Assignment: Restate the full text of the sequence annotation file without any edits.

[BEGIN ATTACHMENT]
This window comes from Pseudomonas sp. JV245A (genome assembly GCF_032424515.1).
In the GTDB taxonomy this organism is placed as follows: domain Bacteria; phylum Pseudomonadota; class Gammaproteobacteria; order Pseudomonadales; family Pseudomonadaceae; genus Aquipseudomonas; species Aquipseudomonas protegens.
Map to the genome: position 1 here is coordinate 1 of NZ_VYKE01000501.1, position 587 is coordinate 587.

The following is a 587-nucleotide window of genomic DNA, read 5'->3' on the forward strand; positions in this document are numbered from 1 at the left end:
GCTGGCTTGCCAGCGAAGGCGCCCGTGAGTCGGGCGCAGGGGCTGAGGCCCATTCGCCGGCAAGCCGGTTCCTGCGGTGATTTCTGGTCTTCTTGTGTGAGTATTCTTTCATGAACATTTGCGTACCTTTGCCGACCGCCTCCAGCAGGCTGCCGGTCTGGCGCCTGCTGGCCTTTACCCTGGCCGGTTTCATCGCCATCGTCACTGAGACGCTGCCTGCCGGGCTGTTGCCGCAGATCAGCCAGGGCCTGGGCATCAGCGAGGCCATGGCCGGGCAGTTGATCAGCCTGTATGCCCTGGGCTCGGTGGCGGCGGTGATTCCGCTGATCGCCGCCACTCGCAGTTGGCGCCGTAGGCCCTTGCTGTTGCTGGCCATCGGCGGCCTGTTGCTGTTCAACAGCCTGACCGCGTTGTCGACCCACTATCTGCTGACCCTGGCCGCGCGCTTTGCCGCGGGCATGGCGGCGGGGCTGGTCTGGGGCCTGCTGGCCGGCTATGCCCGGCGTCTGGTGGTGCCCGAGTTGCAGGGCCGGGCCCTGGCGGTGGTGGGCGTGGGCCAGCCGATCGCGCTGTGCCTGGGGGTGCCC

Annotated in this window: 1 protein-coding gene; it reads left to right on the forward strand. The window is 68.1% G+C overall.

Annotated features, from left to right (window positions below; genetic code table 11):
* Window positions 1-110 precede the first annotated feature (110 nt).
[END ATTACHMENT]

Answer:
This window comes from Pseudomonas sp. JV245A (genome assembly GCF_032424515.1).
In the GTDB taxonomy this organism is placed as follows: domain Bacteria; phylum Pseudomonadota; class Gammaproteobacteria; order Pseudomonadales; family Pseudomonadaceae; genus Aquipseudomonas; species Aquipseudomonas protegens.
Map to the genome: position 1 here is coordinate 1 of NZ_VYKE01000501.1, position 587 is coordinate 587.

The following is a 587-nucleotide window of genomic DNA, read 5'->3' on the forward strand; positions in this document are numbered from 1 at the left end:
GCTGGCTTGCCAGCGAAGGCGCCCGTGAGTCGGGCGCAGGGGCTGAGGCCCATTCGCCGGCAAGCCGGTTCCTGCGGTGATTTCTGGTCTTCTTGTGTGAGTATTCTTTCATGAACATTTGCGTACCTTTGCCGACCGCCTCCAGCAGGCTGCCGGTCTGGCGCCTGCTGGCCTTTACCCTGGCCGGTTTCATCGCCATCGTCACTGAGACGCTGCCTGCCGGGCTGTTGCCGCAGATCAGCCAGGGCCTGGGCATCAGCGAGGCCATGGCCGGGCAGTTGATCAGCCTGTATGCCCTGGGCTCGGTGGCGGCGGTGATTCCGCTGATCGCCGCCACTCGCAGTTGGCGCCGTAGGCCCTTGCTGTTGCTGGCCATCGGCGGCCTGTTGCTGTTCAACAGCCTGACCGCGTTGTCGACCCACTATCTGCTGACCCTGGCCGCGCGCTTTGCCGCGGGCATGGCGGCGGGGCTGGTCTGGGGCCTGCTGGCCGGCTATGCCCGGCGTCTGGTGGTGCCCGAGTTGCAGGGCCGGGCCCTGGCGGTGGTGGGCGTGGGCCAGCCGATCGCGCTGTGCCTGGGGGTGCCC

Annotated in this window: 1 protein-coding gene; it reads left to right on the forward strand. The window is 68.1% G+C overall.

Annotated features, from left to right (window positions below; genetic code table 11):
* Window positions 1-110 precede the first annotated feature (110 nt).